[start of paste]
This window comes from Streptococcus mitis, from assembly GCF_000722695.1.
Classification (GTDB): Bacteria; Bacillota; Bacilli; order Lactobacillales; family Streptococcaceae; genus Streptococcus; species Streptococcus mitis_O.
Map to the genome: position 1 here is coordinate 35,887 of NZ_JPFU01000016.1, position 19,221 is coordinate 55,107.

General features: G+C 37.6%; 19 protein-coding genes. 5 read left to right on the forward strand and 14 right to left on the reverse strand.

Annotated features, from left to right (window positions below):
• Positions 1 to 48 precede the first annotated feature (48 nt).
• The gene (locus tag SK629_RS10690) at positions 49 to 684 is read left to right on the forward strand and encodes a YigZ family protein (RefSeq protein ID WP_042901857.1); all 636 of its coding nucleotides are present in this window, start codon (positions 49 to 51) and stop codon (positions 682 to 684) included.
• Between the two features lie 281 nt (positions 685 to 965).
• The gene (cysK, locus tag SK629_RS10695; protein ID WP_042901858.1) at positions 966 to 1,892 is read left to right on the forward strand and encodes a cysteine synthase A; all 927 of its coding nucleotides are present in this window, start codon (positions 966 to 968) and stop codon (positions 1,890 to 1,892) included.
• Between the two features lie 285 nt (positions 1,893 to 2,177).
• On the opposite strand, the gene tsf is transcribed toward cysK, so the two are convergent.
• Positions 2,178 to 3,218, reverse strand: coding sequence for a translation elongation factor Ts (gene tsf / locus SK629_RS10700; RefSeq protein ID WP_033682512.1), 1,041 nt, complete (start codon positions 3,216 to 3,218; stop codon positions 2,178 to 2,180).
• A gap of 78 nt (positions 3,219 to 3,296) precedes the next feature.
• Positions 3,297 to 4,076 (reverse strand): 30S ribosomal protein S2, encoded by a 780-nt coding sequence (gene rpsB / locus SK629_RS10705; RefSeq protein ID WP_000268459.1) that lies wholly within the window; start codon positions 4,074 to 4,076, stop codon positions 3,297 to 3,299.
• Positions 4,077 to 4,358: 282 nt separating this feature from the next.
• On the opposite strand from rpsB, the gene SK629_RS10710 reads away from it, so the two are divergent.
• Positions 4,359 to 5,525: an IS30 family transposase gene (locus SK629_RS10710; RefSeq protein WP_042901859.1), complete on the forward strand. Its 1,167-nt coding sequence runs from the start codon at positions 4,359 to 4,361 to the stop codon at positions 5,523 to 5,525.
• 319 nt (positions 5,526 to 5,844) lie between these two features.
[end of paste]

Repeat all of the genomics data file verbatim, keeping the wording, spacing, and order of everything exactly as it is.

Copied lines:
This window comes from Streptococcus mitis, from assembly GCF_000722695.1.
Classification (GTDB): Bacteria; Bacillota; Bacilli; order Lactobacillales; family Streptococcaceae; genus Streptococcus; species Streptococcus mitis_O.
Map to the genome: position 1 here is coordinate 35,887 of NZ_JPFU01000016.1, position 19,221 is coordinate 55,107.

General features: G+C 37.6%; 19 protein-coding genes. 5 read left to right on the forward strand and 14 right to left on the reverse strand.

Annotated features, from left to right (window positions below):
• Positions 1 to 48 precede the first annotated feature (48 nt).
• The gene (locus tag SK629_RS10690) at positions 49 to 684 is read left to right on the forward strand and encodes a YigZ family protein (RefSeq protein ID WP_042901857.1); all 636 of its coding nucleotides are present in this window, start codon (positions 49 to 51) and stop codon (positions 682 to 684) included.
• Between the two features lie 281 nt (positions 685 to 965).
• The gene (cysK, locus tag SK629_RS10695; protein ID WP_042901858.1) at positions 966 to 1,892 is read left to right on the forward strand and encodes a cysteine synthase A; all 927 of its coding nucleotides are present in this window, start codon (positions 966 to 968) and stop codon (positions 1,890 to 1,892) included.
• Between the two features lie 285 nt (positions 1,893 to 2,177).
• On the opposite strand, the gene tsf is transcribed toward cysK, so the two are convergent.
• Positions 2,178 to 3,218, reverse strand: coding sequence for a translation elongation factor Ts (gene tsf / locus SK629_RS10700; RefSeq protein ID WP_033682512.1), 1,041 nt, complete (start codon positions 3,216 to 3,218; stop codon positions 2,178 to 2,180).
• A gap of 78 nt (positions 3,219 to 3,296) precedes the next feature.
• Positions 3,297 to 4,076 (reverse strand): 30S ribosomal protein S2, encoded by a 780-nt coding sequence (gene rpsB / locus SK629_RS10705; RefSeq protein ID WP_000268459.1) that lies wholly within the window; start codon positions 4,074 to 4,076, stop codon positions 3,297 to 3,299.
• Positions 4,077 to 4,358: 282 nt separating this feature from the next.
• On the opposite strand from rpsB, the gene SK629_RS10710 reads away from it, so the two are divergent.
• Positions 4,359 to 5,525: an IS30 family transposase gene (locus SK629_RS10710; RefSeq protein WP_042901859.1), complete on the forward strand. Its 1,167-nt coding sequence runs from the start codon at positions 4,359 to 4,361 to the stop codon at positions 5,523 to 5,525.
• 319 nt (positions 5,526 to 5,844) lie between these two features.